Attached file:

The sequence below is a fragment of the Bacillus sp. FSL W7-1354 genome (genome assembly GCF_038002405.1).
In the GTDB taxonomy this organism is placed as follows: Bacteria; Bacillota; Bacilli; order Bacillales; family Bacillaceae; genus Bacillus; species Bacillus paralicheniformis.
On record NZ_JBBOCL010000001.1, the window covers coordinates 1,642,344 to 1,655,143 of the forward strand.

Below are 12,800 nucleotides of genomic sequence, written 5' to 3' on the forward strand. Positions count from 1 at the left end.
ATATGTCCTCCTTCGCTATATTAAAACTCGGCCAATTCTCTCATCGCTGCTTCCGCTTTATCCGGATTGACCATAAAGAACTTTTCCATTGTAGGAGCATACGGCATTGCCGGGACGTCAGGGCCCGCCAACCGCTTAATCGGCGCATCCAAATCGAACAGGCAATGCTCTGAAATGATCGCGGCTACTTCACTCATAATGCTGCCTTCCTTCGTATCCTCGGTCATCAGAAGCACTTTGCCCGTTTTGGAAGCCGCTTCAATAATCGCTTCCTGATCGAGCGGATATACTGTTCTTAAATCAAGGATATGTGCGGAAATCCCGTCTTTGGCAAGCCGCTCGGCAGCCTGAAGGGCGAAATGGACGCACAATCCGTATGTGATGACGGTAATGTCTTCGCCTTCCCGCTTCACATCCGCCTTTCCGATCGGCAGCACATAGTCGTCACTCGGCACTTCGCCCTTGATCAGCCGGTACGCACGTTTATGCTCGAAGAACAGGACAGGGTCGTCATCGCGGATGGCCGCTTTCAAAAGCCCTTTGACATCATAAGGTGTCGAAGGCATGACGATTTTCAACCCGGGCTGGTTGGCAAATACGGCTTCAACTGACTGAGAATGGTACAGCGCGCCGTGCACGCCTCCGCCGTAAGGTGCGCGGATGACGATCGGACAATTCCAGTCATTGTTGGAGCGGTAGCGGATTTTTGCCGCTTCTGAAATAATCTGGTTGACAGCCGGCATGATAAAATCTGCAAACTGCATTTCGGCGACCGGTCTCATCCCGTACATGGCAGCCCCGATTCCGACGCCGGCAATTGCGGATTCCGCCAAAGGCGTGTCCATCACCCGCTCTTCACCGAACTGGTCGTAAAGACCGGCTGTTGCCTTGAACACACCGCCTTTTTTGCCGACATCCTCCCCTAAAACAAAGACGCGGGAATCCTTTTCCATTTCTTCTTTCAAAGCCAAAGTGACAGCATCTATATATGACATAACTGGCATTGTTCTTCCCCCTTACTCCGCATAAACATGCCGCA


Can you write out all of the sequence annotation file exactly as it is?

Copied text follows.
The sequence below is a fragment of the Bacillus sp. FSL W7-1354 genome (genome assembly GCF_038002405.1).
In the GTDB taxonomy this organism is placed as follows: Bacteria; Bacillota; Bacilli; order Bacillales; family Bacillaceae; genus Bacillus; species Bacillus paralicheniformis.
On record NZ_JBBOCL010000001.1, the window covers coordinates 1,642,344 to 1,655,143 of the forward strand.

Below are 12,800 nucleotides of genomic sequence, written 5' to 3' on the forward strand. Positions count from 1 at the left end.
ATATGTCCTCCTTCGCTATATTAAAACTCGGCCAATTCTCTCATCGCTGCTTCCGCTTTATCCGGATTGACCATAAAGAACTTTTCCATTGTAGGAGCATACGGCATTGCCGGGACGTCAGGGCCCGCCAACCGCTTAATCGGCGCATCCAAATCGAACAGGCAATGCTCTGAAATGATCGCGGCTACTTCACTCATAATGCTGCCTTCCTTCGTATCCTCGGTCATCAGAAGCACTTTGCCCGTTTTGGAAGCCGCTTCAATAATCGCTTCCTGATCGAGCGGATATACTGTTCTTAAATCAAGGATATGTGCGGAAATCCCGTCTTTGGCAAGCCGCTCGGCAGCCTGAAGGGCGAAATGGACGCACAATCCGTATGTGATGACGGTAATGTCTTCGCCTTCCCGCTTCACATCCGCCTTTCCGATCGGCAGCACATAGTCGTCACTCGGCACTTCGCCCTTGATCAGCCGGTACGCACGTTTATGCTCGAAGAACAGGACAGGGTCGTCATCGCGGATGGCCGCTTTCAAAAGCCCTTTGACATCATAAGGTGTCGAAGGCATGACGATTTTCAACCCGGGCTGGTTGGCAAATACGGCTTCAACTGACTGAGAATGGTACAGCGCGCCGTGCACGCCTCCGCCGTAAGGTGCGCGGATGACGATCGGACAATTCCAGTCATTGTTGGAGCGGTAGCGGATTTTTGCCGCTTCTGAAATAATCTGGTTGACAGCCGGCATGATAAAATCTGCAAACTGCATTTCGGCGACCGGTCTCATCCCGTACATGGCAGCCCCGATTCCGACGCCGGCAATTGCGGATTCCGCCAAAGGCGTGTCCATCACCCGCTCTTCACCGAACTGGTCGTAAAGACCGGCTGTTGCCTTGAACACACCGCCTTTTTTGCCGACATCCTCCCCTAAAACAAAGACGCGGGAATCCTTTTCCATTTCTTCTTTCAAAGCCAAAGTGACAGCATCTATATATGACATAACTGGCATTGTTCTTCCCCCTTACTCCGCATAAACATGCCGCA